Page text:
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Event Spotlight – Metasystems: Duplication

April 15, 2016

Metasystems: Duplication is part of a series of five short works about the construction site. An observation of the built environment, the work invites viewers to reflect on their everyday encounters with the local environment.

We caught up with choreographer James Batchelor to find out more:

 

Image: Lorna Sim

Image: Lorna Sim

 

Hi James! Tell us a bit about yourself and your practice:

I’m a choreographer from Canberra and Melbourne working across dance and visual mediums. My aim is to create experiences that inspire reflection on how the body senses, navigates and interacts with the world. I’m interested in where movement comes from and what it provokes. For the audience, it is a world through fresh eyes, inviting curiosity into what might have been previously assumed or taken for granted. In performance, something that felt certain can become uncertain again.

 

What inspired you to create Metasystems: Duplication 

I started creating Metasystems in response to the rapid change of the urban landscape as observed from my apartment window in Melbourne. With several construction sites next to my apartment, each day I would observe the different processes taking place and the physical actions of the workers. Over time I have made five different short works responding to different construction sites around the world. Duplication was made in Canberra in early 2015 and sourced movement ideas from roadwork and building maintenance.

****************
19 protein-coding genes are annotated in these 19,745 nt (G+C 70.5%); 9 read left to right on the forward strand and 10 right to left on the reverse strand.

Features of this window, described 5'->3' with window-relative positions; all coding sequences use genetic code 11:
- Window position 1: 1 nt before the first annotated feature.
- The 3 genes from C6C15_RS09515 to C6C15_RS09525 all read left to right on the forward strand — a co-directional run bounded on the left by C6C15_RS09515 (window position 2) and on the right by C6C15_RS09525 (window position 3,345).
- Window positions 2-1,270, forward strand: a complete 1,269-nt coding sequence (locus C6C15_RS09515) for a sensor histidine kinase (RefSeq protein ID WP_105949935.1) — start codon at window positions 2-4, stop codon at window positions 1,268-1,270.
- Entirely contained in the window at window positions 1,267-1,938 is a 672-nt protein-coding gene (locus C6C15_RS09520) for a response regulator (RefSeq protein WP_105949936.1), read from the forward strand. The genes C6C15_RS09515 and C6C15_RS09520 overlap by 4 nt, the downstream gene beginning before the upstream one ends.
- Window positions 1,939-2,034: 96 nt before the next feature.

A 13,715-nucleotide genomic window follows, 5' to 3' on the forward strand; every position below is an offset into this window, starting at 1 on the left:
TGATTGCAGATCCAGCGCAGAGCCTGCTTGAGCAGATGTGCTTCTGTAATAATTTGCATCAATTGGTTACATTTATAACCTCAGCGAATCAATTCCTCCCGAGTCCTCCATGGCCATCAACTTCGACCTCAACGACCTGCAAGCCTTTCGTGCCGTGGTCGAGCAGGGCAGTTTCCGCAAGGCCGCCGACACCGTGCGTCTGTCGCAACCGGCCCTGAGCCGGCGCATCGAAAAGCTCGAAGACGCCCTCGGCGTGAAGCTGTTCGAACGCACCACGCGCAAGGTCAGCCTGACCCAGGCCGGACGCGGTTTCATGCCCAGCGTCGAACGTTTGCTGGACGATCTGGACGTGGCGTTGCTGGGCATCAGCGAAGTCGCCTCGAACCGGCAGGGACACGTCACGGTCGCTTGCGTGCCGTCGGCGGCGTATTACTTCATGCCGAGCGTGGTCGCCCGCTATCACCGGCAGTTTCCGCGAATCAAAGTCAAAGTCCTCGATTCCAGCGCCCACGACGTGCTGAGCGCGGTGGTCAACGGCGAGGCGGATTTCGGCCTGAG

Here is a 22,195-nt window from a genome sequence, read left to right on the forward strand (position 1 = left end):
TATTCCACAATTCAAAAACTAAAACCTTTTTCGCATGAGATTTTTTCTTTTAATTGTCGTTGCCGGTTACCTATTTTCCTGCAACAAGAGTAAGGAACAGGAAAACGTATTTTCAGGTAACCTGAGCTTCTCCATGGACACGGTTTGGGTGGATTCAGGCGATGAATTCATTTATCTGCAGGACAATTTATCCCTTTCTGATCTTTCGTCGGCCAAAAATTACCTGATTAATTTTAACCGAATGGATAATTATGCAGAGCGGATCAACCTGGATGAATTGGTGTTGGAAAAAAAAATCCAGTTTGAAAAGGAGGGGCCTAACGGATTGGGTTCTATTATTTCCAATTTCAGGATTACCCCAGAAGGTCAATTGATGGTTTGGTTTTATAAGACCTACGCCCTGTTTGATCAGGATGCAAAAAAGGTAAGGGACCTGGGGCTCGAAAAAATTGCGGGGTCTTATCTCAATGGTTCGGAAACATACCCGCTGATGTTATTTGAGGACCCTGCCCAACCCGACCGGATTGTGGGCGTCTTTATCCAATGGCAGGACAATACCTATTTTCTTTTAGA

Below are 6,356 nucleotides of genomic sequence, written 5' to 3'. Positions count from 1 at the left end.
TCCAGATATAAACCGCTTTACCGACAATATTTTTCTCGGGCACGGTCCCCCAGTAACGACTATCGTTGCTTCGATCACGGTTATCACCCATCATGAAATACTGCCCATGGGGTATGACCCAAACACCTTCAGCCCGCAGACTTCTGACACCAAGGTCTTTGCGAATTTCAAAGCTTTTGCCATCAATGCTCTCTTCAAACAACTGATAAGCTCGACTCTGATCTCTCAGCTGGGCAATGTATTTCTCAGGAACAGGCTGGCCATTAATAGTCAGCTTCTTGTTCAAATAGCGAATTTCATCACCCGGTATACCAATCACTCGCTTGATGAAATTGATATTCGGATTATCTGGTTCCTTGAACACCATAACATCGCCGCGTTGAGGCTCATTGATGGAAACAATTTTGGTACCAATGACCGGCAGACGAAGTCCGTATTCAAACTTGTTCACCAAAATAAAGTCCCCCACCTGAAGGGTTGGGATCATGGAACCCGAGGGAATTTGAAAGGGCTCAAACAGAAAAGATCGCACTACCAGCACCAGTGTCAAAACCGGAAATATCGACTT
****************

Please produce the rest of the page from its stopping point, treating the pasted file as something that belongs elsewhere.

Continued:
What can audiences expect from the work?

Audiences can expect a rhythmic word of body and concrete. They can expect repetition. Something will not go to plan…

 

Is the work tightly choreographed or is there room for improvisation?

 Usually in my work there is a lot of improvisation but this one is very tightly choreographed. We aim to execute the work with precision and perfection and always fall short. It is this error that is interesting.

 

What’s your personal experience with the changing built environment, particularly in Canberra?

Well growing up in Canberra, which is the ultimate planned city, I think there is a really interesting tension between the designed and more organic movements of the city. I also think Canberra is very fashionable when it comes to architecture – so its really interesting to observe how quickly certain features of the city become obsolete, repurposed or rebuilt.

 

Tell us a fun fact – about anything! 

I have a human teeth collection.

 

What YAH 2016 events are you most looking forward to seeing?

An Attempt to Perform Kill Climate Deniers and Sittin’ Sidewayz